General Assembly Addresses Charter Schools and Gun Rights
Governor McDonnell’s Charter School proposals are well on their way to passage but Virginia won’t be getting any of the Federal incentive dollars he has been pushing for any time soon, and a Senate sub committee has effectively killed several bills that would have expanded the rights of gun owners.
Yesterday the Senate Health and Education Committee approved Governor McDonnell’s education reform package that would help to streamline the application process for charter schools. The bill would allow local school boards to review the school’s application but would give final approval to the locality. The bill has already passed the full House of Delegates.
Just hours later, the Governor’s administration received word that Virginia will receive none of the Federal Race to the Top dollars in phase 1 of the grant program. Virginia will have an opportunity to apply for phase 2 of these funds in the fall.
Tucker Martin, Governor McDonnell’s Communications Director, said he was not surprised by the grant decision.
Martin: It was probably a little bit predictable. Virginia does not have a very strong charter law. Over the past ten years a lot of other states have made a lot of great progress as far as bringing charters into their borders, we haven’t. So it’s understandable that Virginia would not make the cut in phase one. The point is this is an impetus for us to get this legislation passed. The feds want to see that states are taking the proper steps to be innovative, to be creative, to make it easier for charters to come within their borders. So if anything, this is just a further sign that Virginia needs to do a better job of bringing innovation into the public education system.
Also yesterday, a Senate Sub Committee has effectively killed 11 bills that would loosen restrictions on gun owners. The meeting drew a large crowd of citizens on both sides of the issue.
Governor McDonnell expressed his disappointment that the bills would not be heard before the full committee, saying that giving the subcommittees the authority to kill bills put too much power in the hands of a few individuals.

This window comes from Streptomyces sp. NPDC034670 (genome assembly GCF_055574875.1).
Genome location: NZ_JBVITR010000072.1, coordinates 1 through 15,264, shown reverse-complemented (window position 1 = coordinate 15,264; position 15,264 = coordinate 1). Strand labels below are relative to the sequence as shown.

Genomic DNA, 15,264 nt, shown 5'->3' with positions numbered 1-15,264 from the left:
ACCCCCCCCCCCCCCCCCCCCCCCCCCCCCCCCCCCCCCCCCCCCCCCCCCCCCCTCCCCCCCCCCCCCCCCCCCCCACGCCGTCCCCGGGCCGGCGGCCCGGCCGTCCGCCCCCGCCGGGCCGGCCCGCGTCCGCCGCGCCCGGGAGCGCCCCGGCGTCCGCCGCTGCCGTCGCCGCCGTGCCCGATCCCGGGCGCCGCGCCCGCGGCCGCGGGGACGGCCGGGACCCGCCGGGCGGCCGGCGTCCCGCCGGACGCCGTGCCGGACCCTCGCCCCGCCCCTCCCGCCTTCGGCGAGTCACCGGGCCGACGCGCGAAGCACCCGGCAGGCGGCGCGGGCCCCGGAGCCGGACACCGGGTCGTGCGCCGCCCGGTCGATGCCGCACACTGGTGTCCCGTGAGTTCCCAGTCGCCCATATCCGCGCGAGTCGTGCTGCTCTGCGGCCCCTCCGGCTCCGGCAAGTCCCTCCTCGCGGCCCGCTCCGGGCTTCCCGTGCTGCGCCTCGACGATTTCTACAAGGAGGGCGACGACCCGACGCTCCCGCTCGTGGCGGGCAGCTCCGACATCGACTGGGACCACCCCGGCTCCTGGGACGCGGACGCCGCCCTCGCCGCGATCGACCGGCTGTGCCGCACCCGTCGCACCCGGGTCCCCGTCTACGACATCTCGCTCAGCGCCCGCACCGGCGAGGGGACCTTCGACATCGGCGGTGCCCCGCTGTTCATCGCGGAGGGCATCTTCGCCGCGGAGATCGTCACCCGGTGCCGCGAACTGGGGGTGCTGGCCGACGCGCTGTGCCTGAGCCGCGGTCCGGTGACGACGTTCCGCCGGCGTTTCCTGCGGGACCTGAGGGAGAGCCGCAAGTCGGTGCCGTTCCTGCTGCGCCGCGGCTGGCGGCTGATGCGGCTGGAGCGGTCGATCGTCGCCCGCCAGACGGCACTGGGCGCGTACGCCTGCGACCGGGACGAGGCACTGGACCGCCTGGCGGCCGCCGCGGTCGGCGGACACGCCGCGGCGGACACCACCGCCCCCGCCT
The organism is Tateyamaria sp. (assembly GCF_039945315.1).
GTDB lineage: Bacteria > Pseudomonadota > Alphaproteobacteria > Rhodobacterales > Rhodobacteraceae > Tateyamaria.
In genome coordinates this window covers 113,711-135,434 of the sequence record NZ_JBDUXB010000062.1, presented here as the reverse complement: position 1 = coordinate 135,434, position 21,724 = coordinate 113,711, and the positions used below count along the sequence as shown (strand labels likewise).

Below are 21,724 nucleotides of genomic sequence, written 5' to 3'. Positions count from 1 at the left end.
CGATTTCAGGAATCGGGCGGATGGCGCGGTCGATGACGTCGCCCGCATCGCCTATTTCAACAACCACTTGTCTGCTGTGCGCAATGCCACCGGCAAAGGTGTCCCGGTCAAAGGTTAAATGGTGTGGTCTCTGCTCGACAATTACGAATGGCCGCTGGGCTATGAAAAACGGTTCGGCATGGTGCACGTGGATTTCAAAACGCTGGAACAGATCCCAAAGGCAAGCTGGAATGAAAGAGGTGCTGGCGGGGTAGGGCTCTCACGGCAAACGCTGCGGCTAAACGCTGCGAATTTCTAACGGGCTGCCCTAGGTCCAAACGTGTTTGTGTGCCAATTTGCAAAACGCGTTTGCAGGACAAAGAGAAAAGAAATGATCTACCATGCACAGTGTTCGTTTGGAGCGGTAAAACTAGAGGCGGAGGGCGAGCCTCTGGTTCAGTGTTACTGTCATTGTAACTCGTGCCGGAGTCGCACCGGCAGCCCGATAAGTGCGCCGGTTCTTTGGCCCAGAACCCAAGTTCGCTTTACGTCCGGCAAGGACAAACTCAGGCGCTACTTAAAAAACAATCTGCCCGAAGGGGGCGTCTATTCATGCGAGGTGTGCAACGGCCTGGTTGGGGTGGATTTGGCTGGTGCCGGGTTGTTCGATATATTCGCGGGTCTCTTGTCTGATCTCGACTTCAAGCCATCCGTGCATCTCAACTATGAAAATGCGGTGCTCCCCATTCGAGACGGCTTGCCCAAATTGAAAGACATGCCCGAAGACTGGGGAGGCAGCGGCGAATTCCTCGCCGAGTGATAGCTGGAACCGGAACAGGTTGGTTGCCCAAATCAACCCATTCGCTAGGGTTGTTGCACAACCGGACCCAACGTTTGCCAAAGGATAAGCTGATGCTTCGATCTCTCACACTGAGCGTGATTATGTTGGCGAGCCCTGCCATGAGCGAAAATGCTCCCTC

Phillip Van Cleve is the President of the Virginia Citizens Defense League. He says that the move by the Democratic led Senate could hurt the party in November.
Van Cleve: A lot of what you read in the press is the Democrats are headed for a Tsunami in the next election if certain things continue to go the way they’re going in general. And it was interesting that during a time when people were feeling that way that they would now aggravate all of the gun owners. And I mean really aggravate them. It’s not just a minor little thing. They’re really angry about this. I think that may show up at the polling place.
Van Cleve he said he was hoping that Virginia’s One Gun Per Month law would be repealed.
Van Cleve: It doesn’t do anything. Criminals aren’t obeying that law anyhow. The one that I can think of that may have followed that law was Cho before he did the Virginia Tech murders. He ordered one gun, which was a 22 that he didn’t use and then he did a background check and waited the full 30 days to get his other gun, which he went through another background check. And then he went off and killed everybody. So that 30 days was a joke. With modern technology and everything else and the fact that the criminals aren’t going to be able to walk into a dealer and say give me a box of glocs. That isn’t going to happen. It’s a ridiculous argument that the other side has.
Andrew Goddard is the father of one of the victims of the 2007 Virginia Tech Massacre. He says he strongly disagrees with Van Cleve’s logic.
Goddard: Actually there’s very little to stop anybody from getting a gun. There are so many ways, there are so many holes in the laws, and so many weaknesses in the laws and every year the few laws that are left get weakened or different exemptions added to them and then after a while, the people that have been adding all of the exemptions come in here and say, oh look, there’s so many exemptions to this law, it doesn’t do anything any more, lets get rid of it. It’s like it’s a surprise to them but of course it’s not a surprise they’re doing it deliberately. They don’t want to attack the wall, because they would be rebuffed, but they can sneak up and pull a brick out, and pull a brick out, and pull a brick out every year, and they’re patient, and they can pull a little brick out and a brick out here and a brick out there until the whole wall collapses of it’s own. And that’s a sneaky way of doing things
I think most Virginians want to be protected by some form of laws. They want to be protected by background checks. They want people to have to go through proper training before they can carry concealed. We’re giving somebody a concealed carry permit, means you can carry a gun in public, you can then become judge jury and executioner. This is not just a piece of paper. It doesn’t give them the right to take a life but it gives them the means to take a life. We’ve been slowly, slowly making it less and less difficult to get one of those until now you might as well go put a quarter in a machine and pull one out, because a judge can’t make any decision, you don’t have to have training, the background checks are failing because you can get people to pass the background check for a concealed permit if you go to buy a gun and you fail the Federal Background Check.
While this should effectively kill the repeal of the One Gun a Month law and other expansions of gun rights, several gun bills will make it to the Governor’s desk. Both Houses have approved bills that would allow concealed carry permit holders to bring guns into restaurants and bars, provided the gun owners don’t drink. Also both houses have approved bills that would allow gun owners to keep a handgun locked in a glove compartment…without a concealed carry permit.
Craig Carper, WCVE News, Capitol Square.